Scientific Resources for the Law (SRL) is a trial consulting support service, working solely with trial consultants and trial consulting businesses. SRL does not work directly with attorneys. This model allows SRL to form non-competitive relationships with trial consultant partners. Our unique approach enables SRL to provide support whenever our services may be needed, while providing SRL researchers with opportunities to attain applied experience in the field.
The SRL team
The SRL team is comprised of a number of UNL graduate, law, and undergraduate students, faculty members, as well as affiliated researchers. Our team comes from a variety of backgrounds, disciplines, and experiences, including experimental and clinical psychology, legal, academia, and public policy. Most of our team members have acquired or are working toward law and psychology degrees (i.e., JD, PhD, or MLS, which is a Master in Legal Studies).
Faculty Supervisor for SRL:
Eve Brank, J.D., Ph.D., is a Professor of Psychology and Courtesy Professor of Law. Dr. Brank received her JD (2000) and PhD (2001) from the University of Nebraska - Lincoln in the Law-Psychology Program. Dr. Brank oversees and supervises SRL operations and liaisons with the University on behalf of SRL. Dr. Brank was involved as a student worker with SRL during her time as a student at UNL. Learn more about Dr. Brank and her research experience here.
Kimberly Dellapaolera, Ph.D., M.L.S., is a proud graduate of the Law-Psychology program. Her research interests revolve mainly around jury decision making and eyewitness memory.
Josh Haby, MA, MLS, is a graduate student in the Law-Psychology program, his research interests lie generally in legal decision-making. Josh serves as the Business Manager for SRL and plans to pursue a trial consulting career upon graduation.
Featured Team Members:
Andrea Avila, J.D., Ph.D. is a graduate student in the Law-Psychology Program and the Clinical Psychology Training Program. Her research and clinical interests center on law and policy impacting people with serious mental illness, both generally and with regard to the criminal justice system.
Michael S. Butchko, Ph.D., LP, is a licensed psychologist, an adjunct faculty member at the University of Minnesota, and a proud graduate of the University of Nebraska Lincoln's Counseling Psychology program. His clinical and research interests lie in eating disorders, body image, psychology of men and masculinity, and positive psychology.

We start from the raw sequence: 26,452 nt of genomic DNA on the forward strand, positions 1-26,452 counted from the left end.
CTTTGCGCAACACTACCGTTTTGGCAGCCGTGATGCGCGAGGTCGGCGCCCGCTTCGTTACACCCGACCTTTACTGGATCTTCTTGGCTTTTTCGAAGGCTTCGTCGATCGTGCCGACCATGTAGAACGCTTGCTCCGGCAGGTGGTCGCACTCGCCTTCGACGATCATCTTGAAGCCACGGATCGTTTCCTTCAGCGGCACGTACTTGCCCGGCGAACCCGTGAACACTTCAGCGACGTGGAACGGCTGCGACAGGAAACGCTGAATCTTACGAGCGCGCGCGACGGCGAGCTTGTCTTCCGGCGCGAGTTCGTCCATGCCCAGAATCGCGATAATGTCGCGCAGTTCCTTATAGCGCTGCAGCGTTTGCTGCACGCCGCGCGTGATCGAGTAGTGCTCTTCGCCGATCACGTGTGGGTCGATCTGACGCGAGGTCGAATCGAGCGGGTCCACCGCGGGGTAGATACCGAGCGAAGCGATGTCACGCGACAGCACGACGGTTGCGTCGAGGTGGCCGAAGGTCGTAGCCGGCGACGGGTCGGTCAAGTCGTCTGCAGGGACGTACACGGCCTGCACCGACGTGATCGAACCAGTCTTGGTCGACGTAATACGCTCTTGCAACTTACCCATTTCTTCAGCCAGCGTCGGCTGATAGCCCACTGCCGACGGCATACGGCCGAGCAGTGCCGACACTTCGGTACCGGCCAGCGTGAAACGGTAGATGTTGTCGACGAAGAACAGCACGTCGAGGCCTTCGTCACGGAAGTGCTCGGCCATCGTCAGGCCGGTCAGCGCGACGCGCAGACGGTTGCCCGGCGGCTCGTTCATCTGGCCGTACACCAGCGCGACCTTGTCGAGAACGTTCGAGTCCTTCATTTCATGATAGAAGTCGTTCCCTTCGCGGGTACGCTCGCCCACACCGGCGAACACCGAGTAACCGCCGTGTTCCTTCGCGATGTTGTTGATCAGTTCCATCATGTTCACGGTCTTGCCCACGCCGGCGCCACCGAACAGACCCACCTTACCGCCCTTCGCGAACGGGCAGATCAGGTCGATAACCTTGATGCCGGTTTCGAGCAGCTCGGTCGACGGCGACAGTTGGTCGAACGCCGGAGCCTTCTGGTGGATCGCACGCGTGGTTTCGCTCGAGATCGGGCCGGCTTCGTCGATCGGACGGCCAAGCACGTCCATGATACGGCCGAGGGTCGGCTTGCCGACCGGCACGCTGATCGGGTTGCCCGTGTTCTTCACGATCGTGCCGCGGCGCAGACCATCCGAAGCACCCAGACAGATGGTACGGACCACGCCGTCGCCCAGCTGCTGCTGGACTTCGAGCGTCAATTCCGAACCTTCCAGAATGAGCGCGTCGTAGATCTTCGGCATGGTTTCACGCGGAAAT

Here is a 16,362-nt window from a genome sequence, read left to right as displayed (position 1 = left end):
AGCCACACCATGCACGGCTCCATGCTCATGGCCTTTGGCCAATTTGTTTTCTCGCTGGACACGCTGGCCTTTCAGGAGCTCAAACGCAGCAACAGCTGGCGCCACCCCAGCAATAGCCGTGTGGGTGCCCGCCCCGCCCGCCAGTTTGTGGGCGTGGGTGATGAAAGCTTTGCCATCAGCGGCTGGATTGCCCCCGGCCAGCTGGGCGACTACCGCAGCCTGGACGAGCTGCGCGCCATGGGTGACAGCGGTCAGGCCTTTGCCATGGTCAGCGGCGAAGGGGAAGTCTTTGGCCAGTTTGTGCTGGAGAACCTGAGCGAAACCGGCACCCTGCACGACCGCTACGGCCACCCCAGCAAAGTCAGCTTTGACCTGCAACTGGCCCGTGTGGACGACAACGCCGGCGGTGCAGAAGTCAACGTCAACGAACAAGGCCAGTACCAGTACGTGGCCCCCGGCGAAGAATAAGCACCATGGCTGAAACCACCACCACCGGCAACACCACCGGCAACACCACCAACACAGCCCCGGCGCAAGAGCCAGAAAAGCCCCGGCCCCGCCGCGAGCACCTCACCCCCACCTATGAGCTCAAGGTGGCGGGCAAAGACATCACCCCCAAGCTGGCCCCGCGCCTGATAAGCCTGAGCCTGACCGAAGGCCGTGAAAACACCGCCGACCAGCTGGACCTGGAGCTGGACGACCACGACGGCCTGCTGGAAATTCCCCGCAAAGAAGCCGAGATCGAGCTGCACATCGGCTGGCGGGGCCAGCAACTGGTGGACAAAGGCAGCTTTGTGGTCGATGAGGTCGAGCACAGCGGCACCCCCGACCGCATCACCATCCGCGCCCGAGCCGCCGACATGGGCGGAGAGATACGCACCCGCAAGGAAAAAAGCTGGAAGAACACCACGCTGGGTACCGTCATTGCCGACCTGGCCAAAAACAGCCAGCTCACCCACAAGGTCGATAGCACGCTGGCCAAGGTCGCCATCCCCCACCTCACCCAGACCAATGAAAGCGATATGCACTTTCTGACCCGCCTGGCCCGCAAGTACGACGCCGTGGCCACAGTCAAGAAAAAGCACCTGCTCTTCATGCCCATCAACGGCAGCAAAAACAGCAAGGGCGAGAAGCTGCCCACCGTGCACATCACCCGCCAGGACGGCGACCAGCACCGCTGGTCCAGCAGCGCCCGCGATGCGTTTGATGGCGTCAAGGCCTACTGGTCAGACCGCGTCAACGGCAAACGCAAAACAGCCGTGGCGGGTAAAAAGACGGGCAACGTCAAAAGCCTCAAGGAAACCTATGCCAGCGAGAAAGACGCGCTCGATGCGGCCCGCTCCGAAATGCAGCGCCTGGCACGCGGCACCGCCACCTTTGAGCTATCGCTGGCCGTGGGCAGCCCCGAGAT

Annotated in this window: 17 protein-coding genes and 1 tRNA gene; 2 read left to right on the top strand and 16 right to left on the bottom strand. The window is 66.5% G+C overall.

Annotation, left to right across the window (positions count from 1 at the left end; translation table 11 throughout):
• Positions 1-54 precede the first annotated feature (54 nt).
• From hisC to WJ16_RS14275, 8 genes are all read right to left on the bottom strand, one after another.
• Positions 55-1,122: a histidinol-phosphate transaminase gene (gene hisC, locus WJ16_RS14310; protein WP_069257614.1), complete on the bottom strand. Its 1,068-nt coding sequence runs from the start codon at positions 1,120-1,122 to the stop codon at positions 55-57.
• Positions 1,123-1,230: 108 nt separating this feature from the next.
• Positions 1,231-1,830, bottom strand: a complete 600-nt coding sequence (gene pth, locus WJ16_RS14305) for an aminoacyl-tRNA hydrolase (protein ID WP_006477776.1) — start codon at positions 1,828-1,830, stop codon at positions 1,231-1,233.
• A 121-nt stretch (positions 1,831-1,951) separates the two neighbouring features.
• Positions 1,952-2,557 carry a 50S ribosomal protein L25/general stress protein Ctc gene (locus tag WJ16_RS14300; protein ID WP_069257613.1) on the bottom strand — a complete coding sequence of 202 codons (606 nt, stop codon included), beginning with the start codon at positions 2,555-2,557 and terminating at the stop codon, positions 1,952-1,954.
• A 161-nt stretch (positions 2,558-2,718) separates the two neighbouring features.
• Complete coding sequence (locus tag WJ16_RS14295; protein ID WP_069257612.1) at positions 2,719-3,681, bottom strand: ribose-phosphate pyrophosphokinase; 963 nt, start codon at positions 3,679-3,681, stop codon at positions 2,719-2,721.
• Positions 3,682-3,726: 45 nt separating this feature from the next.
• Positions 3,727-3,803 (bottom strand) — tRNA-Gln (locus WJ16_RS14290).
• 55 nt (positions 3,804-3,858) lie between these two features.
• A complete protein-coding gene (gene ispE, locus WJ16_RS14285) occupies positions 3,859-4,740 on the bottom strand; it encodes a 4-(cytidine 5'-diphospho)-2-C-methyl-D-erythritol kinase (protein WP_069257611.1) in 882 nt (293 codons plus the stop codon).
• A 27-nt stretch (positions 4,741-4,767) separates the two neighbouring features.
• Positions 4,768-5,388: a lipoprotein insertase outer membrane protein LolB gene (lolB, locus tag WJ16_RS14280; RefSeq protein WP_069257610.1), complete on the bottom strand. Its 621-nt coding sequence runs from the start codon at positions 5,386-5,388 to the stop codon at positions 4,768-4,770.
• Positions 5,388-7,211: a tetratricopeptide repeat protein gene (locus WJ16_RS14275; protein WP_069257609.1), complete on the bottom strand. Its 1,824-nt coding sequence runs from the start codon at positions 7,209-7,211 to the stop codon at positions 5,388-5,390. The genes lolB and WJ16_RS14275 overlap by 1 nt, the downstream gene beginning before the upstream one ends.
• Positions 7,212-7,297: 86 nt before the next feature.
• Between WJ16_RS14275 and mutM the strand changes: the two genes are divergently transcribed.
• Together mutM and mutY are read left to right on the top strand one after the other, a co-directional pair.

Shantel Gassman, Ph.D., is a graduate student in counseling psychology. Her research interests lie in positive and health psychology, primarily in understanding the interaction between mental and physical health and it's application for treatment with clients who experience comorbid medical and psychological diagnoses.
Natalie Gordon, M.A. is a doctoral student in Psychology and Law at John Jay College of Criminal Justice and the CUNY Graduate Center. Her research focuses on jury decision-making in death penalty cases and methods for encouraging jurors to self-disclose bias during jury selection.
Alexander Jay, M.Sc., M.Ph. is a doctoral candidate in the Psychology and Law program at John Jay College. His research focuses on jurors' social cognitive decision-making processes, and how attorneys might adjust their messages to motivate jurors toward adopting their trial story. Alex plans to pursue a career as a trial consultant upon graduation.
Sarah Kreuger (Moody), MA, is a doctoral student in the Interdisciplinary Social Psychology program at the University of Nevada, Reno. Her interests lie generally in legal decision-making, particularly plea bargaining, eyewitness identifications, and jury decision-making. She is a former member of the Law & Policy lab at UNL.
Andrew Pollack, MA, is a Guardian ad Litem for Minnesota’s fourth judicial district. His research interests are in jury decision-making and confession evidence. Andrew plans to work in the trial consulting field.
Casey Tisdale is a doctoral student in the Law-Social Psychology program at the University of Nebraska-Lincoln. Her research interests focus on empathy and different attributions and how they both affect discretion of various decision-makers in the criminal justice system. She is currently involved in the Culture, Conflict, & Law Lab.
Chelsea Wheeler, M.S., is a doctoral student in Criminology and Criminal Justice at the University of Nevada, Las Vegas. Her research focuses on juror perceptions and the decision-making process, and police mental health and wellness.
Anna Vaynman is a doctoral student in Psychology & Law at John Jay College of Criminal Justice, CUNY Graduate Center. Her research interests surround plea-bargain decision-making, particularly attorneys' roles in the plea bargaining process.
Briana Vincent, M.A., recently graduated from New York University where she specialized in forensic psychology. She has an interest in criminal behavior, criminal justice and the mental health system, and juror decision-making.
SRL operates as a part of the University of Nebraska - Lincoln, Department of Psychology within the Law-Psychology Program.